* Investing in your education and English/French language skills is very important and complements your efforts. After moving to Toronto, I registered for continuing education courses in the Magazine and Web Publishing program at RU, even though I had a degree in Journalism. This gave me another opportunity to get familiar with Canadian mainstream media and make some connections through instructors and fellow students, some of whom werealready working in the media industry. If you have the time and finances, you might consider taking Sheridan College’s 1-year certificate bridging program for internationally trained writers and journalists.
* One of my instructors at RU introduced me to a journalist who used to organize monthly gatherings for environmental journalists. He also happened to be the Editor of a monthly magazine about the eye-care industry. Four months after our initial meeting, he contacted me for a possible freelancing job and that’s how I got published for the first time in a Canadian magazine.
* As a followup to one of my courses at Ryerson, I started this blog, The Immigrant. The Immigrant advocates for immigrant issues and stresses the importance of creating opportunities for newcomers, to help them better integrate into the Canadian society and workforce. Having a blog helps me to write regularly, improves my writing skills and hopefully makes me an expert in the field.
* Volunteer or intern at media–related companies or perform journalistic duties at non-profit organizations. For me, I volunteered at Rogers TV community channel, which might be the only TV station in Toronto that accepts individuals who are not currently enrolled in a degree program. How much you benefit from this opportunity is up to you, but it’s definitely an opportunity that you can use as a new Canadian. When I joined, I initially worked on the morning show, but recently I proposed a show idea which got approved, so now I am working on its production as a community producer.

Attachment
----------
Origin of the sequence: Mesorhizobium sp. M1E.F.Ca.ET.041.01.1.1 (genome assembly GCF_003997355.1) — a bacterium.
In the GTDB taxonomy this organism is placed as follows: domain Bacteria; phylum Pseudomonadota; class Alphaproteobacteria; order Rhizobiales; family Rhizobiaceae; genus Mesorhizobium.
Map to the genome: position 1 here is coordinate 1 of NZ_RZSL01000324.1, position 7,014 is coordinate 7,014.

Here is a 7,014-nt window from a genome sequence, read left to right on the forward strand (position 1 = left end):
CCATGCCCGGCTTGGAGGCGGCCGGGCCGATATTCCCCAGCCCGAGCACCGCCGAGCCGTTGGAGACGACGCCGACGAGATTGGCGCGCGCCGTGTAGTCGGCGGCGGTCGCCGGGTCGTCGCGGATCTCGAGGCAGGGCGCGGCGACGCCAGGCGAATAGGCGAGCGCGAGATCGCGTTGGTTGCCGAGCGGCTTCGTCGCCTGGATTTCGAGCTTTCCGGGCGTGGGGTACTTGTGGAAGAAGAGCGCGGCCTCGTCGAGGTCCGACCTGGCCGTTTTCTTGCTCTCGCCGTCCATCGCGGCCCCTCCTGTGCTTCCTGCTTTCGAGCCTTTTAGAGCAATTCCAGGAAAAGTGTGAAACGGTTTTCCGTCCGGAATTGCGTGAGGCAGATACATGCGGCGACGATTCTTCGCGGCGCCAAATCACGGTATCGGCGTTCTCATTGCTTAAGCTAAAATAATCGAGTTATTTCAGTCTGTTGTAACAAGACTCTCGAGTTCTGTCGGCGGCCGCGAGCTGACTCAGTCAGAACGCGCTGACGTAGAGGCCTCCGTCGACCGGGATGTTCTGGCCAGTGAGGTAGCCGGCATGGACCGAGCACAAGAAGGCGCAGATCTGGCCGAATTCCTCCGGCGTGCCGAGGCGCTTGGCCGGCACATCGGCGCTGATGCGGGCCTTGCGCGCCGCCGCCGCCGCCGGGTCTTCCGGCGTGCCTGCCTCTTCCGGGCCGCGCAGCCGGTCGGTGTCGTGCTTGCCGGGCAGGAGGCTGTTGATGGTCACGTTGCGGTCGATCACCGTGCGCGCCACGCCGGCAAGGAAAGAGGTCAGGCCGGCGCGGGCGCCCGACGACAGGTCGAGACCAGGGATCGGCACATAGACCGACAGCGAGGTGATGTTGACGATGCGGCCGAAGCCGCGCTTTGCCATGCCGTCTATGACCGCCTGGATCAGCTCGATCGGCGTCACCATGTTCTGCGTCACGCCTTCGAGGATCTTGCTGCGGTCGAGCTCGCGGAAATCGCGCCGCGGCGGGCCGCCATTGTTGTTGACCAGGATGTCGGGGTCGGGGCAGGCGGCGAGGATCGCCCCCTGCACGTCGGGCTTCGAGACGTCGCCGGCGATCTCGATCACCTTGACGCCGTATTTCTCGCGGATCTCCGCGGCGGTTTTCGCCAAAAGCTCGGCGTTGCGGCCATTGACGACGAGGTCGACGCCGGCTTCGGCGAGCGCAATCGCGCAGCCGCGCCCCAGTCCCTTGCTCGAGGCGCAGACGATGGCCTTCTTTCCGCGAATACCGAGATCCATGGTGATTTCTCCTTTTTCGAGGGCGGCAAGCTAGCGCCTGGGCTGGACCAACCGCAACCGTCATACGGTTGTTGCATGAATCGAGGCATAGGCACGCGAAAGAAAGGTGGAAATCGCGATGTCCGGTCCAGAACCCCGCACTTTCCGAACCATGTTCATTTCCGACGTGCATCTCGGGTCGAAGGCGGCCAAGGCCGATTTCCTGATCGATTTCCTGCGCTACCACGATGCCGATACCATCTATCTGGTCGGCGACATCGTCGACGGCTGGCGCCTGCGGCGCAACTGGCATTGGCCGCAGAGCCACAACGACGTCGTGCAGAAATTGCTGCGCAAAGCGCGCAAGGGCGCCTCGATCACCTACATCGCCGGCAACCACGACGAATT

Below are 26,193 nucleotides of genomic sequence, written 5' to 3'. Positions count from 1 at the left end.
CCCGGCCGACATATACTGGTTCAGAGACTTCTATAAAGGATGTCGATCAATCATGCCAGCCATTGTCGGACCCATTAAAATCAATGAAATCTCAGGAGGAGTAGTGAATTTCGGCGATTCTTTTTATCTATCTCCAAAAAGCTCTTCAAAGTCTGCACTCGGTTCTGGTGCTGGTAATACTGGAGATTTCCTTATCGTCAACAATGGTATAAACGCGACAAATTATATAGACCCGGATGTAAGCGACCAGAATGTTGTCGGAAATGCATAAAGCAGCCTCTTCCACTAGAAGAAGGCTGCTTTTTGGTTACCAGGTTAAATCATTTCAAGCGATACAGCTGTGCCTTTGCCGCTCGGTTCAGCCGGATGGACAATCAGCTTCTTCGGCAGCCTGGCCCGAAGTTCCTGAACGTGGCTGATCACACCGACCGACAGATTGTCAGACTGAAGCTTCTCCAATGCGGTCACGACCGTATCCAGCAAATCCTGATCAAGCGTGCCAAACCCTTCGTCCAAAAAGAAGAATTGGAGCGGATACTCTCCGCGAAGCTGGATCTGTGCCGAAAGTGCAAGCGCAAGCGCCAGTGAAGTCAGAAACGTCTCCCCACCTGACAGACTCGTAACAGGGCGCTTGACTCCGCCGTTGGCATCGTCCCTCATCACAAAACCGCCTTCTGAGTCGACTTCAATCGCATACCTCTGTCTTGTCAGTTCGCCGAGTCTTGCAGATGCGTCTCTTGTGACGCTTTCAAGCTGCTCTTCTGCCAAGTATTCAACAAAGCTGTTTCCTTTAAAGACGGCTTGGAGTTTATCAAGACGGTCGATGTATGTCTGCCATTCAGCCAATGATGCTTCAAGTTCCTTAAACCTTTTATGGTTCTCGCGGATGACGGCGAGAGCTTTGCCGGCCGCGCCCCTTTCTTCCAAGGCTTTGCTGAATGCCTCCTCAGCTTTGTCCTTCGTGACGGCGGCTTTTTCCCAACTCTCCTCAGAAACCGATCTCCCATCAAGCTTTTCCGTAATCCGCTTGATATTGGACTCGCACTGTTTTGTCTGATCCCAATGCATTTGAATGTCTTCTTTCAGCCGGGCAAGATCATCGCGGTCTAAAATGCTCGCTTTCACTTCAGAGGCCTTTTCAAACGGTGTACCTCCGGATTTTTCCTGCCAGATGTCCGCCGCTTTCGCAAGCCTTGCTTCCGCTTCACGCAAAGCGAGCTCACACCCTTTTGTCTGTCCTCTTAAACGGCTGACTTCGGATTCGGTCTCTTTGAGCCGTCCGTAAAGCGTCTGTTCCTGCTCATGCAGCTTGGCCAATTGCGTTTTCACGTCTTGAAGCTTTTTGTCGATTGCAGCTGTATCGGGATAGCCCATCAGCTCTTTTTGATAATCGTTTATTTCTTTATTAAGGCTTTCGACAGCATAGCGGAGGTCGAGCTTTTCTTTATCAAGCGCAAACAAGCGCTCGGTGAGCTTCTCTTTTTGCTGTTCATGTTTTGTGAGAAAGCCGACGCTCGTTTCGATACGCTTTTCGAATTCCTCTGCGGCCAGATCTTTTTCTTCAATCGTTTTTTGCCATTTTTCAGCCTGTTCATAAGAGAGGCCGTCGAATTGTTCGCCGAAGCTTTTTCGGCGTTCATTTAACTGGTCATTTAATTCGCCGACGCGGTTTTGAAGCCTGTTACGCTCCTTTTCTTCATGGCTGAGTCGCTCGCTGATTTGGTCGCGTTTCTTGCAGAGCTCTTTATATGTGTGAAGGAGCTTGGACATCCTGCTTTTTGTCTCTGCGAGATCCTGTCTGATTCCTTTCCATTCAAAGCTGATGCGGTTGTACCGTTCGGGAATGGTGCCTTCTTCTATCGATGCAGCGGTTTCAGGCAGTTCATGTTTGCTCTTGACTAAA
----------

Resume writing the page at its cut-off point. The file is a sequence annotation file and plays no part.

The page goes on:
The show will be an opportunity for me to build a Canadian TV portfolio, after having print samples. It is very important to have a local portfolio in English, published or broadcasted by a Canadian media organization. You would definitely need such a portfolio when applying to jobs or networking.
The upcoming show would also put me in close contact with established Canadian media professionals, who would see my work, get a good idea about my skills and qualifications and therefore would be able to confidently recommend me for any job opportunities that might arise in the future.
* Currently I am working with the Mennonite New Life Centre of Toronto to create a network for internationally trained journalists and media professionals in Canada. The New Canadian Media Professionals’ Network (NCMP) would bring together new immigrant journalists, bloggers, photographers, writers, cameramen and others who have a media-related background and push for mentoring, internship and better career opportunities for them.
* Finally, have a business card as you will need it wherever you go! After all this hard work, you want people to remember you and be able to reach you when they need your services. You can order some fancy cards online or design and print them yourself at home.
The steps I mentioned above are ideas or suggestions and should be part of a long-term strategy to get you a place in the Canadian media industry. Naturally, these steps don’t guarantee any success, but they are steps in the right direction and hopefully at the end will enable you to put your many skills from “back home” in the service of your “new home”.
*Did you find this blog post helpful? Do you have other tips and suggestions for internationally trained journalists in Canada? Please share them with us by leaving a comment in the box below.